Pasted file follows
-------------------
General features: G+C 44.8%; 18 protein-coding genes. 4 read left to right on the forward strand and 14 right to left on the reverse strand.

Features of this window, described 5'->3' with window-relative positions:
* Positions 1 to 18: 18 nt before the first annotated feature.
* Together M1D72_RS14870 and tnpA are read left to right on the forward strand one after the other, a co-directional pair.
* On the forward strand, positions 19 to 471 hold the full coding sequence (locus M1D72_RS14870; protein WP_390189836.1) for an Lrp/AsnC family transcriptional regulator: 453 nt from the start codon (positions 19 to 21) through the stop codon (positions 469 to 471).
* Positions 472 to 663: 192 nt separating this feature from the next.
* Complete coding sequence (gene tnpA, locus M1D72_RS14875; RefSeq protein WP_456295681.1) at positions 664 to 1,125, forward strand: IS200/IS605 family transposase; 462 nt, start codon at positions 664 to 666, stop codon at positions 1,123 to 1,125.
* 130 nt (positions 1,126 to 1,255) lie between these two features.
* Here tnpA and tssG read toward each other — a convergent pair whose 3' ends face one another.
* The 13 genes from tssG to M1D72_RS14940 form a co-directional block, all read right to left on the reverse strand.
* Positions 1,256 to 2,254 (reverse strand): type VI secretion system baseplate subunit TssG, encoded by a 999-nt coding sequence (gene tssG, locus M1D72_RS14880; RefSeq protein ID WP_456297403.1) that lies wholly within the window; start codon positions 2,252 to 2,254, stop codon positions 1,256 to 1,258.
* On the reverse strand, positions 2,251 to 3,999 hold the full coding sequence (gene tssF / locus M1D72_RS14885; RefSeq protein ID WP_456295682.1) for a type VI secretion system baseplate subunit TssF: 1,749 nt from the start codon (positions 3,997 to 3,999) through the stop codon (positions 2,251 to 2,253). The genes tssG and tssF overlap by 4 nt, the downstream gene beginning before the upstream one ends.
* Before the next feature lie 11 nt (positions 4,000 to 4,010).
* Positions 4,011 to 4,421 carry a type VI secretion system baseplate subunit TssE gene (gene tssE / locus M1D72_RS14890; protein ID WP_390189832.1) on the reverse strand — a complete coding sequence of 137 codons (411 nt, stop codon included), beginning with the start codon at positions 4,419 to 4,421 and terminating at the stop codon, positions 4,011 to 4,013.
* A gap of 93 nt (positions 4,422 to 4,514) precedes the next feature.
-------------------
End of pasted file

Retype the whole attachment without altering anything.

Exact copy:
General features: G+C 44.8%; 18 protein-coding genes. 4 read left to right on the forward strand and 14 right to left on the reverse strand.

Features of this window, described 5'->3' with window-relative positions:
* Positions 1 to 18: 18 nt before the first annotated feature.
* Together M1D72_RS14870 and tnpA are read left to right on the forward strand one after the other, a co-directional pair.
* On the forward strand, positions 19 to 471 hold the full coding sequence (locus M1D72_RS14870; protein WP_390189836.1) for an Lrp/AsnC family transcriptional regulator: 453 nt from the start codon (positions 19 to 21) through the stop codon (positions 469 to 471).
* Positions 472 to 663: 192 nt separating this feature from the next.
* Complete coding sequence (gene tnpA, locus M1D72_RS14875; RefSeq protein WP_456295681.1) at positions 664 to 1,125, forward strand: IS200/IS605 family transposase; 462 nt, start codon at positions 664 to 666, stop codon at positions 1,123 to 1,125.
* 130 nt (positions 1,126 to 1,255) lie between these two features.
* Here tnpA and tssG read toward each other — a convergent pair whose 3' ends face one another.
* The 13 genes from tssG to M1D72_RS14940 form a co-directional block, all read right to left on the reverse strand.
* Positions 1,256 to 2,254 (reverse strand): type VI secretion system baseplate subunit TssG, encoded by a 999-nt coding sequence (gene tssG, locus M1D72_RS14880; RefSeq protein ID WP_456297403.1) that lies wholly within the window; start codon positions 2,252 to 2,254, stop codon positions 1,256 to 1,258.
* On the reverse strand, positions 2,251 to 3,999 hold the full coding sequence (gene tssF / locus M1D72_RS14885; RefSeq protein ID WP_456295682.1) for a type VI secretion system baseplate subunit TssF: 1,749 nt from the start codon (positions 3,997 to 3,999) through the stop codon (positions 2,251 to 2,253). The genes tssG and tssF overlap by 4 nt, the downstream gene beginning before the upstream one ends.
* Before the next feature lie 11 nt (positions 4,000 to 4,010).
* Positions 4,011 to 4,421 carry a type VI secretion system baseplate subunit TssE gene (gene tssE / locus M1D72_RS14890; protein ID WP_390189832.1) on the reverse strand — a complete coding sequence of 137 codons (411 nt, stop codon included), beginning with the start codon at positions 4,419 to 4,421 and terminating at the stop codon, positions 4,011 to 4,013.
* A gap of 93 nt (positions 4,422 to 4,514) precedes the next feature.